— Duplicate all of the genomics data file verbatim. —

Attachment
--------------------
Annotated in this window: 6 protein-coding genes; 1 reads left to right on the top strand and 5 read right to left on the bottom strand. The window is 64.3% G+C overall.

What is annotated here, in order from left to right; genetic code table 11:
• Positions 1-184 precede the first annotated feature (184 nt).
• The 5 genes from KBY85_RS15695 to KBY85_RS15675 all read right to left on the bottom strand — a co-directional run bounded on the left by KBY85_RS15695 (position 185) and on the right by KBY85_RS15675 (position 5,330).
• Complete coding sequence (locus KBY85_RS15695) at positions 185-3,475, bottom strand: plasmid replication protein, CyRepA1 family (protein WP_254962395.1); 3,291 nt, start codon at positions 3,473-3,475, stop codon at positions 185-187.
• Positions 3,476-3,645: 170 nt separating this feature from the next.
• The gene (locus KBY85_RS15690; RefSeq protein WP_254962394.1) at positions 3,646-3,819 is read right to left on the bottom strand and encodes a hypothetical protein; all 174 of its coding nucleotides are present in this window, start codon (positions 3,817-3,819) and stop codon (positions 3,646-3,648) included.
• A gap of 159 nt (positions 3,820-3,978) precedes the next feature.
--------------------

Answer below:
Annotated in this window: 6 protein-coding genes; 1 reads left to right on the top strand and 5 read right to left on the bottom strand. The window is 64.3% G+C overall.

What is annotated here, in order from left to right; genetic code table 11:
• Positions 1-184 precede the first annotated feature (184 nt).
• The 5 genes from KBY85_RS15695 to KBY85_RS15675 all read right to left on the bottom strand — a co-directional run bounded on the left by KBY85_RS15695 (position 185) and on the right by KBY85_RS15675 (position 5,330).
• Complete coding sequence (locus KBY85_RS15695) at positions 185-3,475, bottom strand: plasmid replication protein, CyRepA1 family (protein WP_254962395.1); 3,291 nt, start codon at positions 3,473-3,475, stop codon at positions 185-187.
• Positions 3,476-3,645: 170 nt separating this feature from the next.
• The gene (locus KBY85_RS15690; RefSeq protein WP_254962394.1) at positions 3,646-3,819 is read right to left on the bottom strand and encodes a hypothetical protein; all 174 of its coding nucleotides are present in this window, start codon (positions 3,817-3,819) and stop codon (positions 3,646-3,648) included.
• A gap of 159 nt (positions 3,820-3,978) precedes the next feature.